nextnano^{3}  Tutorial
next generation 3D nano device simulator
1D Tutorial
Triangular well
Author:
Stefan Birner
> 1DGaAs_triangular_well_nn3.in / *_nnp.in  input file for the nextnano^{3} and nextnano++ software
==>
Download these input files
If you don't have a password yet, you have to
first
sign up for a free evaluation license in order to download these input
files.
Triangular well
A triangular well consists of a potential with a constant slope that is bound
at one side by an infinite barrier.
For x < 0 nm we have an infinite barrier. In our case it is represented by
a huge conduction band offset of 100 eV to avoid any wavefunction penetration
into the barrier.
For x > 0 nm we have a linear potential of V(x) = e F x.
V(x) describes a charge e in an electric field F where the product e F is
assumed to be positive.
The Schrödinger equation for the transverse component of the electronic wave
function has the following form inside the well:
[  h_{bar}²/(2m*) d²/dx² + e F x ] psi(x) = E psi(x)
Usually one applies Dirichlet boundary conditions at x = 0 nm so that
psi(x=0) = 0 in order to represent an infinite barrier, i.e. the high barrier
prevents significant penetration of electrons into the barrier region.
In our case, we apply Neumann (or Dirichlet) boundary conditions at x =
10 nm and x = 150 nm and let the infinite barrier be represented by the
huge conduction band offset of 100 eV. Then, both boundary conditions lead to the same
eigenenergies for the lowest eigenstates.
The Schrödinger equation can be simplified by introducing suitable new
variables and thus reduces to the Stokes or Airy equation. Its solutions, the
socalled Airy functions, are discussed in most textbooks, see for example:
The Physics of LowDimensional Semiconductors  An Introduction
John H. Davies
Cambridge University Press (1998)

The figure shows the conduction band edge (black
line) which is represented by a triangular potential well V(x) = e F x.
Also shown are the four lowest energy levels and corresponding wave
functions.
The electric field that has been applied is F = 5 MV/m, i.e. 0.05 V / 10 nm.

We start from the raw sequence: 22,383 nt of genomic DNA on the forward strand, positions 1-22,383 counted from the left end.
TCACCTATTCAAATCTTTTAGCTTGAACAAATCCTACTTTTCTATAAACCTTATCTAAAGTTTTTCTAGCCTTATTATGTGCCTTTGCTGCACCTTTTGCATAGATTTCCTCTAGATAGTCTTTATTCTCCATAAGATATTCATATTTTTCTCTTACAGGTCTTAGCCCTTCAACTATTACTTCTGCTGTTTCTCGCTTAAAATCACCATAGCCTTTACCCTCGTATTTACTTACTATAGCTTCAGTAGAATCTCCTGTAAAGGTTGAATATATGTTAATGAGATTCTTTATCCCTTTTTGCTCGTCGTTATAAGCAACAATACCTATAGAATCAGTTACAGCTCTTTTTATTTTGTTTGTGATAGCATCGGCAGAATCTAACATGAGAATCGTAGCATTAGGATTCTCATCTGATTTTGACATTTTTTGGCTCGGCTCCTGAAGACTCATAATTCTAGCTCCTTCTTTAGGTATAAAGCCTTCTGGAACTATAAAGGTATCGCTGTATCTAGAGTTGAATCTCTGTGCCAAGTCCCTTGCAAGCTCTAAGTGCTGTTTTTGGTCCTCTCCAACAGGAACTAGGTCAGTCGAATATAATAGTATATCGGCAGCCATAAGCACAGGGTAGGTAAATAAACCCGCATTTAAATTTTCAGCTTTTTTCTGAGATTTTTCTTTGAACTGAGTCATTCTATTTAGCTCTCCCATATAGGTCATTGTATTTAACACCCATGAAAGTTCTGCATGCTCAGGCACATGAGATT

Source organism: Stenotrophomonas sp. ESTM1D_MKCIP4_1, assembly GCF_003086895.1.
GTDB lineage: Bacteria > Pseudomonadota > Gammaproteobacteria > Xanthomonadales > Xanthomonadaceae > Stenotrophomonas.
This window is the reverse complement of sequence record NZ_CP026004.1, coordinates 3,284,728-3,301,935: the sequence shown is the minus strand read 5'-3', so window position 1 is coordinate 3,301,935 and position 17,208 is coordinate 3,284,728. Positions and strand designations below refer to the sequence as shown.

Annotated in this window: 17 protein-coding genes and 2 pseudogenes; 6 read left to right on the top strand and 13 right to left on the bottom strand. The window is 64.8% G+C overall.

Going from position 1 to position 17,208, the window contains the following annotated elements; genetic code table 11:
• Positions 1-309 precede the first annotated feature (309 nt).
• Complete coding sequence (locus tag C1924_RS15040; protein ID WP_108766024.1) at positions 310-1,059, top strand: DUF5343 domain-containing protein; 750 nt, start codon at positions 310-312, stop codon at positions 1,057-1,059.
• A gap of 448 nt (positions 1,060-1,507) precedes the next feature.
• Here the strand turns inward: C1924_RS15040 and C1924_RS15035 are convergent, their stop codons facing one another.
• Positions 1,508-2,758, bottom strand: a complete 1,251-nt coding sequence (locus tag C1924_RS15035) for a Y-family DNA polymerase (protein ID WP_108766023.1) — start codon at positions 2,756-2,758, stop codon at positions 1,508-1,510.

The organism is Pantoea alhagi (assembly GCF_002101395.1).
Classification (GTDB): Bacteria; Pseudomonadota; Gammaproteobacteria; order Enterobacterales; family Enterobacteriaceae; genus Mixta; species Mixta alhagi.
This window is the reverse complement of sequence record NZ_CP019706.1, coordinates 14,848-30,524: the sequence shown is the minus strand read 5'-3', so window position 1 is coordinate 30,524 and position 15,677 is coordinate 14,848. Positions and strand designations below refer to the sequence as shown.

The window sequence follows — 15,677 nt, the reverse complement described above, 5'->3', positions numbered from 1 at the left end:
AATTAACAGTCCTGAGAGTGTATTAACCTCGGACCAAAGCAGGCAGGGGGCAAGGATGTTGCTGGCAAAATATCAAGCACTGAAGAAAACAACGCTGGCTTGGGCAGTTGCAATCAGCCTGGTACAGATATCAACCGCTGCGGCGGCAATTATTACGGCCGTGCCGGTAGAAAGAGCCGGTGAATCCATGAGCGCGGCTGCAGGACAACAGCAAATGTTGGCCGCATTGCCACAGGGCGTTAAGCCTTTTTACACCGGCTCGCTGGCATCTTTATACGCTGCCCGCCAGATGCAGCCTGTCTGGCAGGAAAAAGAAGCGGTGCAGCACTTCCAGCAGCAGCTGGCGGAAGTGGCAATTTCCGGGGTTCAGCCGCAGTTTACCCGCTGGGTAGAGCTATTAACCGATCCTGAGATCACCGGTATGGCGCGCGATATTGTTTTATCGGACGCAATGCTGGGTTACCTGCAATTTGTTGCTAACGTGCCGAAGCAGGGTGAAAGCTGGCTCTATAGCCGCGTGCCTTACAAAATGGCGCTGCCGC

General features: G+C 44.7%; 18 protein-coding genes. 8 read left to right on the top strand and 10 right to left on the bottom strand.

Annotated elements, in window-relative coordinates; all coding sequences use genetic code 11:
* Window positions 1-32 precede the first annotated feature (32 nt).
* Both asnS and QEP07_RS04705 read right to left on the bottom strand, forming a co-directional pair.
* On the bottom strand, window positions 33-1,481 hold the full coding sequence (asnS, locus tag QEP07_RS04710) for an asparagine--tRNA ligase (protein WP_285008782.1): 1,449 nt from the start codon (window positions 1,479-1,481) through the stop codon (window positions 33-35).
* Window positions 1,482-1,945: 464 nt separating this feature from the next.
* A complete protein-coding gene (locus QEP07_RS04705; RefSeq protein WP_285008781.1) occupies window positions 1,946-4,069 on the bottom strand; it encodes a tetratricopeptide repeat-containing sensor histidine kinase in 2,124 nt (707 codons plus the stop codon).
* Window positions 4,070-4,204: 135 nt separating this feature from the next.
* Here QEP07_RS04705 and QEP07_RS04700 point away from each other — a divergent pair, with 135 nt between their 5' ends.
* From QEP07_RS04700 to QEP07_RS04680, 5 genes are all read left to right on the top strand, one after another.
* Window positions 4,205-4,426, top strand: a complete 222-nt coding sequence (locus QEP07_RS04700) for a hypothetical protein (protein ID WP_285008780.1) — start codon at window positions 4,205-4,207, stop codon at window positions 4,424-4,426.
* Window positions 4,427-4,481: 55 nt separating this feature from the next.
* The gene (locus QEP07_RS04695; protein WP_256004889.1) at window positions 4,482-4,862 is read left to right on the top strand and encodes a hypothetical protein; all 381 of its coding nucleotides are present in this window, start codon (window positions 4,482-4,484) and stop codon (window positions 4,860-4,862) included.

The effective electron mass has the value 0.067m_{0} (GaAs). 
One can see that the distance between the energy levels decreases with
increasing n because the quantum well width gets larger for higher energies.
Note that in a parabolic well, the energy levels are equally spaced whereas in
an infinitely deep square well, the energy level separation increases with
increasing energy.
The eigenvalues of the Airy equation can be calculated using the formula:
E_{n} = c_{n} [ (e F h_{bar})² / (2m*)]^{1/3}
(The units of E_{n} in this equation are [J].)
The lowest eigenvalue has the value c_{1} = 2.338.
For large n, c_{n} can be approximated by the following equation
which can be derived from WKB theory (named after Wentzel, Kramers and
Brillouin):
c_{n} ~ [ 3/2 pi (n  1/4) ]^{2/3}
The nextnano³ eigenvalues for the lowest four eigenstates are in very
good agreement with the analytic results:

nextnano³ eigenvalue (eV) 
calculated eigenvalue (eV) 
c_{n} (exact) 
c_{n} (approximated) 
n = 1 
0.05644 
0.05664 
c_{1} = 2.338 
c_{1} = 2.320251 
n = 2 
0.09882 
0.09889 
c_{2} = 
c_{2} = 4.081810 
n = 3 
0.13351 
0.13365 
c_{3} = 
c_{3} = 5.517164 
n = 4 
0.16416 
0.16435 
c_{4} = 
c_{4} = 6.784455 
The triangular potential is not symmetric in x, thus the wave functions lack
the even or odd symmetry that one obtains for the infinitely deep square well.
The triangular well model is useful because it can be used to approximate the
(idealized) triangularlike shape near a heterojunction formed by the
discontinuity of the conduction band and an electrostatic field of electrons or
remote ionized impurities.
 Please help us to improve our tutorial! Send comments to
support
[at] nextnano.com .